the main point to be accomplished. Drain the water off thoroughly 
and quickly, sprinkle in sufficient salt for seasoning, cover the vesel 
closely, give it a shake and set back on the stove, being careful not 
to have it too hot. In a minute or so give it another shake to stir 
up the potatoes, throw in a little hot cream or rich milk with a 
lump of butter and a sprinkle of pepper, cover immediately and 
leave on the stove for another minute. This last process adds 
greatly to the good cooking of potatoes. They are ready now to 
be dished whole or mashed. Some skill is required to mash them 
properly, simple as the operation may appear. The old fashioned 


wooden masher possesses advantages over the new perforated iron 
plate with handle so nearly representing the old time churn dasher. 
Mashed potatoes should be dipped out lightly into a hot covered 
dish and literally coaxed into a delicate mealy heap, instead of being 
stirred and patted and packed and cheesed into a shapely mass. 

If potatoes are very watery and they must be used for food, a 
small lump of lime added to the water while boiling will improve 
them. More so than any other vegetable does this one differ in 
quality, according to variety and manner of culture. However the 
main crop may be raised, every farmer's wife should secure for late 
Spring use a supply of a choice variety cultivated entirely in rotten 
wood soil, or in soil where wood ashes and gypsum are used as fer- 

The great point in cooking potatoes is, to take them up as soon 
as they are done. Of course it is important to begin to cook them 
at the proper time. When boiled, baked, fried or steamed, they 
are rendered watery by continuing to cook them after they reach the 
proper point. For this reason, potatoes, to bake or boil, should 
be selected so as to have them nearly the same size. Begin with 
the largest first, and continue to select the largest till all are gone, 
Be careful that the water does not stop boiling, as thus the pota- 
toes will be watery. Never boil them very hard, as it breaks them. 
Medium-sized potatoes, when young, will cook in from twenty to 
thirty minutes; when old, it requires double the time. When 
peeled, they boil fifteen minutes quicker. In baking old potatoes 
with meat, now, it is better also to halve them. Leave them in 
the water until the meat is within half an hour of being done. See 
that the pan contains plenty of drippings, and with proper heat 
the potatoes will be brown and crisp without and white and mealy 
within. They may be fried in the meat gravy, or warmed up in 
butter for breakfast. The secret of having potatoes mealy and 
palatable is to cook them rapidly. Steam until the skin cracks, 
and a fork easily penetrates the center. If not to be served at 
once, continue steaming, as they become solid sooner than when 

New potatoes should always be boiled in two waters, and old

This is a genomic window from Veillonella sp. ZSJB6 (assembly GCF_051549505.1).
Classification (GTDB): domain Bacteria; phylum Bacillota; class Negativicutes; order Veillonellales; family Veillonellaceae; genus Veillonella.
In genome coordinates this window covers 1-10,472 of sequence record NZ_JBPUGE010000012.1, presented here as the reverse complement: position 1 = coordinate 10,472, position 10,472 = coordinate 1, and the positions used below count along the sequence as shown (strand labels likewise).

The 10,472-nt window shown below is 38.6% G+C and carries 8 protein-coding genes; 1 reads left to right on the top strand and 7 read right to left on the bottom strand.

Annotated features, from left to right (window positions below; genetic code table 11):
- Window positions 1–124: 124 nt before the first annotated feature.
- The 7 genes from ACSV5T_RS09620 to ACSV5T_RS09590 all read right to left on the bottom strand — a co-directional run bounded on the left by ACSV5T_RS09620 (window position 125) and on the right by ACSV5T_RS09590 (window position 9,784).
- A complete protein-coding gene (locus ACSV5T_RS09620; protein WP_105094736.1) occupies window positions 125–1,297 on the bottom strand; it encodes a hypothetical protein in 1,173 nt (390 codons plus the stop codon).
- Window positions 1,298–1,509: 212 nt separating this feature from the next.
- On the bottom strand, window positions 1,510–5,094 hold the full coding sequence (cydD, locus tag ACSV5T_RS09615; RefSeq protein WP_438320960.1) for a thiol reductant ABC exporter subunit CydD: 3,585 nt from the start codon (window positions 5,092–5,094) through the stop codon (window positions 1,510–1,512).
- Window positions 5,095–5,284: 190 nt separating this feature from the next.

ones are better for it. Put on two kettles of water, set potatoes 


in one, when hot, in a wire basket, and when about half done 
transfer to the other. 


"Wash clean ; cat off the white part except a mere end, put 
into slightly salted boiling water, boil five minutes, pour off water, 
2c!d more boiling hot; boil ten to fifteen minutes, then put in a 
virnp of butter, salt and pepper (some stir in a thickening made 
of one tea spoon Sour mixed up with cold water); cut and toast 
tvvo or three thin slices of bread, spread with butter and put in a 
dish, and over them turn asparagus and gravy. The water must 
be boiled down until just enough for the gravy, which is made as 
ubove. Or, cut the asparagus, when boiled, into little bits,, 
leaving out white end, make gravy as above, put the cut aspar- 
agus into a hot dish and turn the gravy over it and serve. 

A simple manner of boiling asparagus is to tie in a bundle, 01 
first wrap in cotton cloth and then tie, and set upright in a sauce- 
pan containing boiling water enough to reach nearly to the tender 
tips ; boil rapidly till tender ; lay a napkin on a hot platter, take 
out asparagus, drain for a moment, place on napkin, unwrap, and 
fold over the asparagus the corners of the napkin, and serve in this 
form, with white sauce in a gravy-boat. 

Or, boiled asparagus may be made cold in ice-box, and served 
with a sauce made of vinegar, pepper, and salt. 


Cut off the tender tops of fifty heads of asparagus ; boil and 
drain them. Have ready as many stale biscuits or rolls as there 
are persons to be served, from which you have cut a neat top slioe 
sad scooped out the inside. Set them in the oven to crisp, laying 
I lie tops beside them, that all may dry together. Meanwhile pul 
ITS to a sauce-pan a sugarless custard made as follows: A pint or less 
of milk, and four well-whipped eggs; boil the milk first, then beat 
in the eggs; set over the fire and stir till it thickens, when add a